PURPOSE: There are several recent articles in medical literature conclude that stress is associated with the change of immunity, but no one dealing with sarcoidosis. The focus of this study is to examine the influence of negative life events in patients with sarcoidosis and their coincidence with the course of the disease and the possible outcome, as well as with the time of disease relapse.
METHODS: We analyzed 111 biopsy positive sarcoidosis patients (pts): 86 female and 25 male, the mean age 43. 73 years. SD 10.9. Follow up period 10 years. In order to measure the life events stress influence we used the Life Events Scale (also known as the Holmes & Rahe Social Readjustment Rating Scale). The life events are ranked in order from the most stressful (death of spouse -counted as 100) to the least stressful (minor violations of the law -counted as 11). The Life Events Scale (LES) has 43 items. The overall score is ranging from 0–149 low susceptibility to stress related disease; 150–299 medium susceptibility to stress related disease, and 300 and beyond high susceptibility to stress related disease.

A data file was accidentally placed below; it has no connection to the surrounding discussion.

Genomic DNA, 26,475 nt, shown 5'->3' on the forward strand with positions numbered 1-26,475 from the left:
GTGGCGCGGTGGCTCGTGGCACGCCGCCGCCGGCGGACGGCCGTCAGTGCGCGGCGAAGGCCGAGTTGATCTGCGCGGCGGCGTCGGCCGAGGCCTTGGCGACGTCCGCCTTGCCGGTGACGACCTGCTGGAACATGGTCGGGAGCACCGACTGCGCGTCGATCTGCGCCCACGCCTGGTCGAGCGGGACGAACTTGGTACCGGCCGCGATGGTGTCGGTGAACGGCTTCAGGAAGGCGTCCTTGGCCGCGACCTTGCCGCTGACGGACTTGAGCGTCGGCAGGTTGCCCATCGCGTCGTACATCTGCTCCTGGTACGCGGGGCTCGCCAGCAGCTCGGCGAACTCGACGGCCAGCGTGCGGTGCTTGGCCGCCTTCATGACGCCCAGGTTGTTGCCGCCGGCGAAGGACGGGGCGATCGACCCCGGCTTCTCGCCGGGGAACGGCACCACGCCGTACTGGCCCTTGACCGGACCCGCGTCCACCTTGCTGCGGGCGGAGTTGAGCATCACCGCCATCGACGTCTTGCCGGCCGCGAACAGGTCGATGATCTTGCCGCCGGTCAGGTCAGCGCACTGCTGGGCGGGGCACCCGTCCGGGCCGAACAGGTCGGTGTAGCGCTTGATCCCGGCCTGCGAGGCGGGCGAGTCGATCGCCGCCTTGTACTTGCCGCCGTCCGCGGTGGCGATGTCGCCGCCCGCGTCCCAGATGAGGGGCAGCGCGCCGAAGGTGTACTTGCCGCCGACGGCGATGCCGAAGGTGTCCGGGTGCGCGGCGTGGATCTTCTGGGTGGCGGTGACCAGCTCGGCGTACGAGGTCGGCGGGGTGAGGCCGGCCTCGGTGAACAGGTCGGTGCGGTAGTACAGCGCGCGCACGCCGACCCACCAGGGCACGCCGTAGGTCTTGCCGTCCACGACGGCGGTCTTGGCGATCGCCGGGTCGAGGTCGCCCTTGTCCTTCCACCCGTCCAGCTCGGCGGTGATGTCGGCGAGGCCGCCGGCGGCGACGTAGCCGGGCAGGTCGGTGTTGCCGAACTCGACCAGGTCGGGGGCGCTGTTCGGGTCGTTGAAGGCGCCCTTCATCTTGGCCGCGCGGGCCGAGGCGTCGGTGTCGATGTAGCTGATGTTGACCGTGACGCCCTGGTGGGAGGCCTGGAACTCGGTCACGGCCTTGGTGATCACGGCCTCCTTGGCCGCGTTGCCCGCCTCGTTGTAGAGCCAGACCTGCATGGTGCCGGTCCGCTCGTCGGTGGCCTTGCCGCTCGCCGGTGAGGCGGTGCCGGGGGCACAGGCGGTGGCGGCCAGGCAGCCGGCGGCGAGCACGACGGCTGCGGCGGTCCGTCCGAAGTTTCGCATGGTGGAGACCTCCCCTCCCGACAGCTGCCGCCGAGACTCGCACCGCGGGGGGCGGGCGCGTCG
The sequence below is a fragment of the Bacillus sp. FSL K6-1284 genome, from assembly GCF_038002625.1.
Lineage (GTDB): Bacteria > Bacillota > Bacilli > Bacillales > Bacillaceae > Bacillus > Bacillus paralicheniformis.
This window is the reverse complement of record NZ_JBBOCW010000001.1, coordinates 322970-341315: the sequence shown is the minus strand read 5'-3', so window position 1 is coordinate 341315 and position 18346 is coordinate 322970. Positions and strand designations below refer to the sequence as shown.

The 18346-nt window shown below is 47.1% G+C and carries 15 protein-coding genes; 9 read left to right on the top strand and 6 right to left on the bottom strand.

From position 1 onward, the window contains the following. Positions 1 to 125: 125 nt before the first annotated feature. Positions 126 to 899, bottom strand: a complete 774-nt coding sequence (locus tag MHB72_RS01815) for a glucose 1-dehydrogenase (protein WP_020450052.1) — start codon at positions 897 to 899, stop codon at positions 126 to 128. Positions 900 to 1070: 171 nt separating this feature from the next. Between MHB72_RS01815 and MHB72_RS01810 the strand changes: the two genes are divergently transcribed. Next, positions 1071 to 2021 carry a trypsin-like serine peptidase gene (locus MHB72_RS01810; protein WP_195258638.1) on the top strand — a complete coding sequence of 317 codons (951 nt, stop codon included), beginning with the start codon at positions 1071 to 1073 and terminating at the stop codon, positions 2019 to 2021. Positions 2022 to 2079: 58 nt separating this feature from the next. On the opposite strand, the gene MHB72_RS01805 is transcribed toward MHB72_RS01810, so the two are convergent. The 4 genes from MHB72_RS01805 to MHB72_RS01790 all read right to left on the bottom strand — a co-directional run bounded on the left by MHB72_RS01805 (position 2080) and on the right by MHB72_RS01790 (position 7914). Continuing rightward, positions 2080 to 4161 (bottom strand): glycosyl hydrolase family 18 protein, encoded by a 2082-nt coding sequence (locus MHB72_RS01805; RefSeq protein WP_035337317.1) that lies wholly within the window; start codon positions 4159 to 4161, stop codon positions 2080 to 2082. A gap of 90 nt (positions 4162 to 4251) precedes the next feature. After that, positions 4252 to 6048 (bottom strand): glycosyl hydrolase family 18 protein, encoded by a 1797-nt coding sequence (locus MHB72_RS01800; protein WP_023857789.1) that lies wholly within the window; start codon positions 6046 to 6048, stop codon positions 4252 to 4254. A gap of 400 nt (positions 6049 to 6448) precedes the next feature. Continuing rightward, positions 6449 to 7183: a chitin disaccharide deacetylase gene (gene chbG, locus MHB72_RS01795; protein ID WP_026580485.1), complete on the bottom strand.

RESULTS: LES score < 150 had 40, 5% of the analyzed patients. Total LES score ranging from 150–299 was found in 41, 5% of our patients.18% from the analyzed group show high susceptibility for stress related disease with the total LES score of 300 and higher. The most interesting finding appeared that the majority of our patients (60pts) 54% with the LES scores of 200 and higher were patients with chronic sarcoidosis lasting for more than 5 years with worsening disease course during the mentioned stress events.
CONCLUSION: The examination performed in sarcoidosis pts shows the interactions between behavioral and immune processes providing an insight into means by which psychosocial stressors may influence the development and expression of this inflammatory disease.
CLINICAL IMPLICATIONS: Literature emphases severe asthma attacks and disease worsening to be stress related. The same seems to happen with granulomatous inflammation in sarcoidosis patients.
DISCLOSURE: Violeta Vucinic, No Financial Disclosure Information; No Product/Research Disclosure Information